Judge Koh recently granted Apple and Samsung’s stipulated request to dismiss without prejudice Samsung’s claims that Apple infringes certain declared-standard essential patents (SEPs) and Apple’s related FRAND defenses and counterclaims. There is no indication in the filing that the parties are negotiating a settlement as to those SEPs, though that’s always a possibility. The stipulation does indicate that the parties’ have not resolved the dispute and Samsung may reassert the SEPs against Apple at a later time:
3. This stipulation of dismissal without prejudice is made subject to Samsung’s and Apple’s reservation of rights to reassert these claims, counterclaims, and related defenses should any such dismissed claim be revived or reasserted by either party for any reason.
4. This Stipulation and Order is not an adjudication on the merits of nor admission regarding any of the claims or counterclaims that are hereby dismissed without prejudice.
Background. On February 8, 2012, Apple filed suit against Samsung in the Northern District of California alleging that Samsung’s smartphones, media players and tabelts, including several of Samsung’s Galaxy-branded products, infringe eight of Apple’s patents. Samsung counterclaimed arguing that Apple’s iPhone 4 and 4S and iPad 2 and New iPad infringe certain of Samsung’s patents alleged to be essential to the European Telecommunications Standards Institute (ETSI) standards relating to Wideband Code-Division Multiple-Access (W-CDMA).
Apple filed an answer and reply to Samsung’s counterclaims asserting FRAND-related affirmative defenses and counterclaims, which Apple later amended. Apple’s fourth affirmative defense claimed that, with respect to Samsung’s declared-essential patents, Samsung “engaged in standard-setting misconduct, including without limitation Samsung’s breach of its commitments to offer FRAND license terms for the Declared-Essential Patents and Samsung’s breach of its patent disclosure requirements or based on other circumstances.”
As its fifth affirmative defense, Apple asserted that to the extent Samsung’s patents “are essential to any ETSI standard and to the extent any of the alleged inventions described in and allegedly covered by the Declared-Essential Patents are used, manufactured, or sold by or for Apple, its suppliers, and/or its customers, Apple has the irrevocable right to be licensed on FRAND terms under those patents.”
Apple’s sixth affirmative defense asserted that Samsung’s alleged commitment to ETSI to license its declared standard essential patents on FRAND terms barred it from seeking injunctive relief against Apple for those patents. According to Apple, it has an “irrevocable right to obtain a license by virtue of Samsung’s FRAND commitments.”
Apple’s seventeenth counterclaim asserted that Samsung breached its alleged contractual obligations to ETSI by “claiming infringement and seeking to enjoin Apple from practicing the [relevant] standard, notwithstanding that, to the extent any of the alleged inventions described in and allegedly covered by [Samsung’s] Declared-Essential Patents are used, manufactured, or sold by or for Apple, its suppliers, and/or its customers, Apple has the right to a FRAND license to the Declared-Essential Patents by virtue of Samsung’s FRAND commitments….” Apple also asserted that Samsung breached its alleged contractual obligations with ETSI by failing “to timely disclose its allegedly essential patents in accordance with the requirements of the ETSI IPR Policy” and by refusing “to offer FRAND royalty terms to Apple, instead offering excessive terms that violate FRAND, e.g., with respect to both royalty rate and royalty base.”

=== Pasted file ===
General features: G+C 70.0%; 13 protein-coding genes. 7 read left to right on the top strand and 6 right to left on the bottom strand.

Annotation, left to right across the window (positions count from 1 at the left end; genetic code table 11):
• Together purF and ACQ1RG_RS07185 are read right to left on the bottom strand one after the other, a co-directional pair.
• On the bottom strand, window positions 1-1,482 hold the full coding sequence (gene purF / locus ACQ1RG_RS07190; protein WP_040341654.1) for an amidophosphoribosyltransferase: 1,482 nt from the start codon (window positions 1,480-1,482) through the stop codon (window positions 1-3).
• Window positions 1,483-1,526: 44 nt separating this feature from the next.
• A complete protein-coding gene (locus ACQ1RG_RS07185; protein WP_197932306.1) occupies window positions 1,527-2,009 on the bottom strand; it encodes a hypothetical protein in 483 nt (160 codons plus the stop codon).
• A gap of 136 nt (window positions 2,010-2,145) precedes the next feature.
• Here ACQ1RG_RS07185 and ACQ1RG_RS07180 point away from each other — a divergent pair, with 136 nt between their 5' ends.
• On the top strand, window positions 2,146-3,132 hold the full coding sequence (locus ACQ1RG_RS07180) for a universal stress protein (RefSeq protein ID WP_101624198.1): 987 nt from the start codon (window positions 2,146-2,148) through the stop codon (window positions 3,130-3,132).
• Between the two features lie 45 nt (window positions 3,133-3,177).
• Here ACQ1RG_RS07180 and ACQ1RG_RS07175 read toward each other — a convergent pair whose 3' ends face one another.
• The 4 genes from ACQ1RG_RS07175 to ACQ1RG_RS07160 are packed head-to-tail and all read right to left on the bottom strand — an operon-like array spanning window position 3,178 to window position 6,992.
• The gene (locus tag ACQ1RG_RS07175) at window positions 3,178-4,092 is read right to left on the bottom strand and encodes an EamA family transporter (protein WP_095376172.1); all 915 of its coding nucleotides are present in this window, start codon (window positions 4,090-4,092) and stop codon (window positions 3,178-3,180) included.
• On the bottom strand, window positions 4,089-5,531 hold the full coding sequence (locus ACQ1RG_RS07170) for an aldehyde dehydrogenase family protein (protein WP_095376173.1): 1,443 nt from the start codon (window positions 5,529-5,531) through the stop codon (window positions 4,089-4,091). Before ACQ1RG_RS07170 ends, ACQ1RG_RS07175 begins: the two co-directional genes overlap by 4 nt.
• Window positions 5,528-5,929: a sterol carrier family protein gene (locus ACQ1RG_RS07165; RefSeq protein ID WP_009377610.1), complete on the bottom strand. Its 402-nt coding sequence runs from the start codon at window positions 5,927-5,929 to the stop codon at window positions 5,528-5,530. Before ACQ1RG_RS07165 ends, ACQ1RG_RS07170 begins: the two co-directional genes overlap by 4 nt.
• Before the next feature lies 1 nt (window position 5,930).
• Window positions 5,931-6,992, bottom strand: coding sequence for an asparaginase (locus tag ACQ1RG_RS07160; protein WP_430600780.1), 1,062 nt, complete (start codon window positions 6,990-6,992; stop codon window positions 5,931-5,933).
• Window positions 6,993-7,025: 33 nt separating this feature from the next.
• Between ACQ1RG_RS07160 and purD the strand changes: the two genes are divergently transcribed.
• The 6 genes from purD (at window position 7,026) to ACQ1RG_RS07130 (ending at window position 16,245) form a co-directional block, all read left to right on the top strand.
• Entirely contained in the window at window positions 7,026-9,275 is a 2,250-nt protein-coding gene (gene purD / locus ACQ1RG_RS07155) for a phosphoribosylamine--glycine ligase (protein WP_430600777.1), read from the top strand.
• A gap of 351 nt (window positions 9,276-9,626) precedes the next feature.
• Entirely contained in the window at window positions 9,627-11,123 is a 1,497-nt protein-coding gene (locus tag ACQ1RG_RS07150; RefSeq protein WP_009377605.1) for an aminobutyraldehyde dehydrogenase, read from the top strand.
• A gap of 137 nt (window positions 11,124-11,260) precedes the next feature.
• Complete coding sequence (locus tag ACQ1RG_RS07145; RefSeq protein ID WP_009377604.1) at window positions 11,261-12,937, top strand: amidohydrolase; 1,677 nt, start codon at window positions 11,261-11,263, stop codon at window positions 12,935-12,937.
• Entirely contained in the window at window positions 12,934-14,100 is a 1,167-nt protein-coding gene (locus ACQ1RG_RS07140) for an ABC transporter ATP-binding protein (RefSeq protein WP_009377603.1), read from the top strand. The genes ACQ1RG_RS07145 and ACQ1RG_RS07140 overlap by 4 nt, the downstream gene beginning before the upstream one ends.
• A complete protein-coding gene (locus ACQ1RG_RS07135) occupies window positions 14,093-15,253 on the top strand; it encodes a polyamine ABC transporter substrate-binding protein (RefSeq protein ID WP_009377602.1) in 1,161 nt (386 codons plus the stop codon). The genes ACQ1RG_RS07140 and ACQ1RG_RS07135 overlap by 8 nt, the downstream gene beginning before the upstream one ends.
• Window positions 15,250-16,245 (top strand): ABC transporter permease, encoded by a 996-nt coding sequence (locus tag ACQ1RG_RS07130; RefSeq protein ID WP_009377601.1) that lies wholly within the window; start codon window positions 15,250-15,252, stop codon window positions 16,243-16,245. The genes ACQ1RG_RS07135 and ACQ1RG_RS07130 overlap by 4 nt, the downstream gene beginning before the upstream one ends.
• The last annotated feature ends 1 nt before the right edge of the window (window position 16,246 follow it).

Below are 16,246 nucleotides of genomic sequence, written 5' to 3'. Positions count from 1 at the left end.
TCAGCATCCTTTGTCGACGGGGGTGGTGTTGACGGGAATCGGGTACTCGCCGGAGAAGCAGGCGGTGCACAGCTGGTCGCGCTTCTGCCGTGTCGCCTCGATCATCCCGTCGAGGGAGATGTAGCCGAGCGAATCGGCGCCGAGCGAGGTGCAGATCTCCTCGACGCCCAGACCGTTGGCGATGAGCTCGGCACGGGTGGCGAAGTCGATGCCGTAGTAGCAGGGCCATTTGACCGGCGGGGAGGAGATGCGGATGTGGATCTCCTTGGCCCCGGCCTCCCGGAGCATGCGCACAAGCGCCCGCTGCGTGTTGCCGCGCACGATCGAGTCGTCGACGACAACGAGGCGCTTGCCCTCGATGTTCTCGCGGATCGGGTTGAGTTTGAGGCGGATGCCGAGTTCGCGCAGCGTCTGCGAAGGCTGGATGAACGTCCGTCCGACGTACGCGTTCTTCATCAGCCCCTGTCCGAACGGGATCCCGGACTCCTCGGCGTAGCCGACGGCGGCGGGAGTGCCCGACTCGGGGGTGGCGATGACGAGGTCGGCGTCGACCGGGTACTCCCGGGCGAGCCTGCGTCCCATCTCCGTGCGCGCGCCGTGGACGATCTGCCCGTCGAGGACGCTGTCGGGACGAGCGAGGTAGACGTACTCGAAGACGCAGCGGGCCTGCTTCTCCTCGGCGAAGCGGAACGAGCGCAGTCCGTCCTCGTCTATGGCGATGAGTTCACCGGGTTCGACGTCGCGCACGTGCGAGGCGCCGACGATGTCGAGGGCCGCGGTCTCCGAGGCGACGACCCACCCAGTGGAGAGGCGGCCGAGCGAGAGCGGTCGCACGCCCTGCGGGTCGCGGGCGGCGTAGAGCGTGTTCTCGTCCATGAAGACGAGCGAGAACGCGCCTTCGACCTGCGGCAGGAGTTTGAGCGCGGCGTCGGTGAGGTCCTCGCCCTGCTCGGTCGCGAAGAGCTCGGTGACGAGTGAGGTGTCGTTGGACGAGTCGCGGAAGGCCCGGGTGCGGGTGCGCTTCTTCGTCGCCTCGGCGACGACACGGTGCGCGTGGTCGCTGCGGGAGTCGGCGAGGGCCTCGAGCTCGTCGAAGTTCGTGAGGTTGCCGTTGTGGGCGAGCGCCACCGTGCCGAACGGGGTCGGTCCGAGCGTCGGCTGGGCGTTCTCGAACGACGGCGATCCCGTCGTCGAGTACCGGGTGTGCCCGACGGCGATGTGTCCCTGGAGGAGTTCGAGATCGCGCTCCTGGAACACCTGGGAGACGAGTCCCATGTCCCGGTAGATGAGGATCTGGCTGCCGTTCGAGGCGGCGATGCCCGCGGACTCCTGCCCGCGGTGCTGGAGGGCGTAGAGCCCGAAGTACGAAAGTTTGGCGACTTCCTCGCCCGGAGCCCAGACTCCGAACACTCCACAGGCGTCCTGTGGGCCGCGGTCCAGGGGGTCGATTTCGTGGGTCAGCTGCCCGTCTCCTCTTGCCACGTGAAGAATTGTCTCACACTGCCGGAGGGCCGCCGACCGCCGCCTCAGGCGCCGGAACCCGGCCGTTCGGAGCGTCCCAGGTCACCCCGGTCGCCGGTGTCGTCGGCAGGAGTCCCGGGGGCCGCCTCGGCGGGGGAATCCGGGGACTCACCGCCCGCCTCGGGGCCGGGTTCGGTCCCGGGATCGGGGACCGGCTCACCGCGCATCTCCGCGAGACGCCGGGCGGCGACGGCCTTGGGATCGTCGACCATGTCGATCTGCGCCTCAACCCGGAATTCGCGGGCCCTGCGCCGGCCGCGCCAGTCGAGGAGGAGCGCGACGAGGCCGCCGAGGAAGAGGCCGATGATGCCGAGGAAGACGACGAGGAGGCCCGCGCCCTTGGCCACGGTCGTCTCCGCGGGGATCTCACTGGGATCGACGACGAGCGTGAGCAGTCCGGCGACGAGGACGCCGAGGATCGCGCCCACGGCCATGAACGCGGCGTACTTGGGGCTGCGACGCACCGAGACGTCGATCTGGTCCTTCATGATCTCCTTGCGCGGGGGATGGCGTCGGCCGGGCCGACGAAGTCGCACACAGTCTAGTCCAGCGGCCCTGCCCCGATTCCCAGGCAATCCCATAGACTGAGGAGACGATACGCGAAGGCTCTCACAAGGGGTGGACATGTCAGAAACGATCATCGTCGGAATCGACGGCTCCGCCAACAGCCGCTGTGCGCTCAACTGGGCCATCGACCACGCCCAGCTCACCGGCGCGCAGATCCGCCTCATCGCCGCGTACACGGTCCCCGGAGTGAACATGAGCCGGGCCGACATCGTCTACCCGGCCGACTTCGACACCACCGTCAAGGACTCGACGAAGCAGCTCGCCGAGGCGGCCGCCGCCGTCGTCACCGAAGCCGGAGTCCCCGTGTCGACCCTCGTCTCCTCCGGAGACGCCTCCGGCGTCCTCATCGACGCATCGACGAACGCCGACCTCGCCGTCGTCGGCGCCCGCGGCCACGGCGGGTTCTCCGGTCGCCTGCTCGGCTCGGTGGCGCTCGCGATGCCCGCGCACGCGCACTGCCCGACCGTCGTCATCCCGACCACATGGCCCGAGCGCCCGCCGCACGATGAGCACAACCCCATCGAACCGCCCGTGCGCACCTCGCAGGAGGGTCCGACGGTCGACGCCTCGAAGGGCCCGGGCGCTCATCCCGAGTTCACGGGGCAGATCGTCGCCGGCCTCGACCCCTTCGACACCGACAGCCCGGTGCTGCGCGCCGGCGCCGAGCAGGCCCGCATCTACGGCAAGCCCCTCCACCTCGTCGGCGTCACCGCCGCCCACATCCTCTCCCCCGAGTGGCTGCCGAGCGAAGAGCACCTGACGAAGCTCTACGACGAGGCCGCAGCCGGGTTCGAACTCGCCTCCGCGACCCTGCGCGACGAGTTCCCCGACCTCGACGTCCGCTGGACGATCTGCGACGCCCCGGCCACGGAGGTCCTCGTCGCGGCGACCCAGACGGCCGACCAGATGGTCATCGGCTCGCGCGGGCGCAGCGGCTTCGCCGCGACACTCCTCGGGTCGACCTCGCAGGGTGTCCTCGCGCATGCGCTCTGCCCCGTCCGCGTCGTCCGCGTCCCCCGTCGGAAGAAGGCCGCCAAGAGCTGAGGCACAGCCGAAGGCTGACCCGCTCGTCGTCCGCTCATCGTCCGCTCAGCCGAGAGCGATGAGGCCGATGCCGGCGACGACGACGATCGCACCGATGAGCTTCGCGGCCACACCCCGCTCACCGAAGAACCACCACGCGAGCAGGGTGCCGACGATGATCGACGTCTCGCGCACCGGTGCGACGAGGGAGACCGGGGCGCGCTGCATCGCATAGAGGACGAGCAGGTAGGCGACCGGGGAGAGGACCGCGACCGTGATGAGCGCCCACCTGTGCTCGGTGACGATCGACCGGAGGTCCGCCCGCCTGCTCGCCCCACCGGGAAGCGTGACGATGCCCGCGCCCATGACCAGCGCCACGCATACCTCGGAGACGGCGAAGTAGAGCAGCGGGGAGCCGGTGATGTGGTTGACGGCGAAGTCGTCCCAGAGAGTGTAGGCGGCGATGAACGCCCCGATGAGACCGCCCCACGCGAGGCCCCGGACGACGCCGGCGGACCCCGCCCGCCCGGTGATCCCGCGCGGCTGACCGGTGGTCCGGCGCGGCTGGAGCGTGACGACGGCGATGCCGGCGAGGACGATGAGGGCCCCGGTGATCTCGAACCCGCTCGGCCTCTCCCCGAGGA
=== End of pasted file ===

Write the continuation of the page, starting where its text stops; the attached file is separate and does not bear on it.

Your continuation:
Apple’s eighteenth counterclaim requested a declaratory judgment “that, to the extent any of the alleged inventions described in and allegedly covered by the Declared-Essential Patents are used, manufactured, or sold by or for Apple, its suppliers, and/or its customers and covered by valid Declared-Essential Patents, Apple has the irrevocable right to be licensed on FRAND terms under those patents.”
Apple’s eigth affirmative defense and twenty-first counterclaim alleged that one of Samsung’s alleged standard-essential patents was unenforceable due to inequitable conduct.
Samsung filed an answer to Apple’s counterclaims substantively denying Apple’s claim for relief.
Stipulated Dismissal of SEP and FRAND claims. Last week, Samsung and Apple filed a stipulated dismissal without prejudice of the SEP and FRAND claims and defenses discussed above, which was entered by the court as an order of dismissal on March 9. According to the stipulation, the parties dismissed these claims in an effort “to further narrow and streamline the trial in [the] matter to avoid overburdening the jury and the court.” But the dismissal without prejudice does not preclude Samsung from reasserting those patents against Apple in the future.
According to the docket, trial in the matter is set to begin on March 31.